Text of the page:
The refusal of transplant clinics to place or keep patients on organ transplant lists is a widespread problem in California and other states. Medical marijuana advocacy group Americans for Safe Access (ASA), which is fighting to reform organ transplant policies in California, has received numerous reports of such actions at hospitals across the state, including Cedars-Sinai, University of California Los Angeles (UCLA), University of California San Francisco, and Stanford Medical School.
The CMA resolution opposes “utilization of marijuana use and positive cannabis toxicology tests as a contraindication for potential organ transplant recipients,” and calls on using “evidence-based medical findings to guide any alterations in this CMA policy.” The resolution was authored by Delegates Jordan Apfeld, Nuriel Moghavem, Trishna Narula, MPH, and Sarah Smith. ASA also lobbied hard for passage of the resolution in hopes of advancing policy change at the state level.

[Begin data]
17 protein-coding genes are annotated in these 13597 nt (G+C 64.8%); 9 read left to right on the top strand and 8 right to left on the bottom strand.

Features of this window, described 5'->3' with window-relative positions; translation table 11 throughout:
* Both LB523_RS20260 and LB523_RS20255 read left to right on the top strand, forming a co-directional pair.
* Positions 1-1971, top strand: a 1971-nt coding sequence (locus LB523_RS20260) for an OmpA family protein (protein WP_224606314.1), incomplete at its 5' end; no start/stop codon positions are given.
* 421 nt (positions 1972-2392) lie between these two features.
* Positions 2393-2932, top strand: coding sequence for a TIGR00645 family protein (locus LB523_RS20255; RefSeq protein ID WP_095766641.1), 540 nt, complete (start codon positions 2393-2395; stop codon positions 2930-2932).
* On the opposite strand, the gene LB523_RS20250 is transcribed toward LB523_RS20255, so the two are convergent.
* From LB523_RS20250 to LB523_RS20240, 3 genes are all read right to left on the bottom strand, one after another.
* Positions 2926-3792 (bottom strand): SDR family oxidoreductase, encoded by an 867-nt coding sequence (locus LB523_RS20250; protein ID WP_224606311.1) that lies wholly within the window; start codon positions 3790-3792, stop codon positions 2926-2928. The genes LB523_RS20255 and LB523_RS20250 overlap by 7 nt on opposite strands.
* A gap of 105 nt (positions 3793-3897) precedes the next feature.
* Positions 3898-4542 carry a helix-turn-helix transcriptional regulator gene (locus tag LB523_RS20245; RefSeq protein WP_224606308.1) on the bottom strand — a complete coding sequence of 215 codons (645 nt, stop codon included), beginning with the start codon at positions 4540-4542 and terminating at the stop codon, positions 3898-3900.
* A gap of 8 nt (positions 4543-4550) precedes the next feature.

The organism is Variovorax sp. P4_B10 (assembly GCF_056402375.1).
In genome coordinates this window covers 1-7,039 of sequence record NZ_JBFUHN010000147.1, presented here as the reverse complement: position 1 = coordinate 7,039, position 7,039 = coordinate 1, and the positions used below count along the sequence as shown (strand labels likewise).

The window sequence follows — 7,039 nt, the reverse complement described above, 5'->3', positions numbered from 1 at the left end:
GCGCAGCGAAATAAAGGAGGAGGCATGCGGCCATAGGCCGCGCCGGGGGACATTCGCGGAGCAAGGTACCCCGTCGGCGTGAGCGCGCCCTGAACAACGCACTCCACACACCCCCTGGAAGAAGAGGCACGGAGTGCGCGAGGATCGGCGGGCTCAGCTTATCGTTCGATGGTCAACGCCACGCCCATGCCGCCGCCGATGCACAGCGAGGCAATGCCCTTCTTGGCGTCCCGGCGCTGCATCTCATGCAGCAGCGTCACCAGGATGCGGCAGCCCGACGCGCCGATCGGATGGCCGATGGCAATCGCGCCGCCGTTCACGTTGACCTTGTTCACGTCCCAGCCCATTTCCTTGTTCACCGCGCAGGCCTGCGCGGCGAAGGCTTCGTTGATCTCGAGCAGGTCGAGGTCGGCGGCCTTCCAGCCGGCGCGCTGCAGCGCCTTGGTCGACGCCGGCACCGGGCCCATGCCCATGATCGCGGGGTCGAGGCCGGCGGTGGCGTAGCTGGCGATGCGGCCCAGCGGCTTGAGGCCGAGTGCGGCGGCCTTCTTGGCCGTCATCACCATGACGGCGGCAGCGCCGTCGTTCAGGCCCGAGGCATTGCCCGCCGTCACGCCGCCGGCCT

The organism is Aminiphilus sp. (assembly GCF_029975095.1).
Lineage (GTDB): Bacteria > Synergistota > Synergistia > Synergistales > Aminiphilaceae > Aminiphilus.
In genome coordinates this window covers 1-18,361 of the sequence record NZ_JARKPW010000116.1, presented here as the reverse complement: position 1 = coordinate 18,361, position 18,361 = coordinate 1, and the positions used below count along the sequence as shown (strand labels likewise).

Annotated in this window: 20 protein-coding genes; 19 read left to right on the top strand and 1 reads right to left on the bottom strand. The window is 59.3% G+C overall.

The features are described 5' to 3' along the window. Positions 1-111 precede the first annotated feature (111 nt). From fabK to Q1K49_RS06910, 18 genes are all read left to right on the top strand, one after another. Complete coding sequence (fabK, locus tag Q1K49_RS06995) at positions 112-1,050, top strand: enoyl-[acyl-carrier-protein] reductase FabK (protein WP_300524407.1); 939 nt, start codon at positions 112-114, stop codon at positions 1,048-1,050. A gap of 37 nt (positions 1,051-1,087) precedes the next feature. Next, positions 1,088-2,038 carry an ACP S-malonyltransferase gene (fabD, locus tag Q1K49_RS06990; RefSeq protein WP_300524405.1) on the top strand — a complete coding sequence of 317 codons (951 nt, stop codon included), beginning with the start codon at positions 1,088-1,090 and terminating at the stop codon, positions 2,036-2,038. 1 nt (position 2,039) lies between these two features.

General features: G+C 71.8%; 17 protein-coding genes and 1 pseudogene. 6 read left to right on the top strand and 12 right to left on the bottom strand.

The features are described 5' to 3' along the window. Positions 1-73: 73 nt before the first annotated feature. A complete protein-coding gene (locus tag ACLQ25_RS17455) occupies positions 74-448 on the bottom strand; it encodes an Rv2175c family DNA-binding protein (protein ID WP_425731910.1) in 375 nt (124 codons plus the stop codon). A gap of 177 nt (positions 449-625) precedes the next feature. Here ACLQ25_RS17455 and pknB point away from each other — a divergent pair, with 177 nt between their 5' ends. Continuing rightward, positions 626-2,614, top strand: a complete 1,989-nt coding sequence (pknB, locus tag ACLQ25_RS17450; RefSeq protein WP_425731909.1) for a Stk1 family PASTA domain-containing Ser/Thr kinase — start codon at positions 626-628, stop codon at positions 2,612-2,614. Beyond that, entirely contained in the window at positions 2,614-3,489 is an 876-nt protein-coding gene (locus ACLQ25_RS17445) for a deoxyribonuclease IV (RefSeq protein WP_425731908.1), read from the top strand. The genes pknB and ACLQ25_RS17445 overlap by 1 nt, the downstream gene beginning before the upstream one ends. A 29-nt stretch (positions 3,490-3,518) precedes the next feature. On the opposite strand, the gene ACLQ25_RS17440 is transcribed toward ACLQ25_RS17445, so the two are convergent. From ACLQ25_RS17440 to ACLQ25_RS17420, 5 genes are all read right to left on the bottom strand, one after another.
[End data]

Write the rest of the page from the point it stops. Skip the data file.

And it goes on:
The CMA resolution comes as the California legislature is considering introducing a bill that would prevent transplant clinics from rejecting patients based on their medical marijuana status or use. As of last week, more than 600 ASA members had signed a petition in support of the proposed Medical Marijuana Organ Transplant Act. ASA estimates that nearly 200 qualified medical marijuana patients need transplants each year.
“I am very proud of my colleagues at the CMA, who once again endorsed the principle that medical decision for the benefit of patients be based on science and not moralistic prejudices,” said Dr. Larry Bedard, a retired Marin General Hospital emergency physician and 30-year CMA delegate who currently serves on its Marijuana Technical Advisory Committee.
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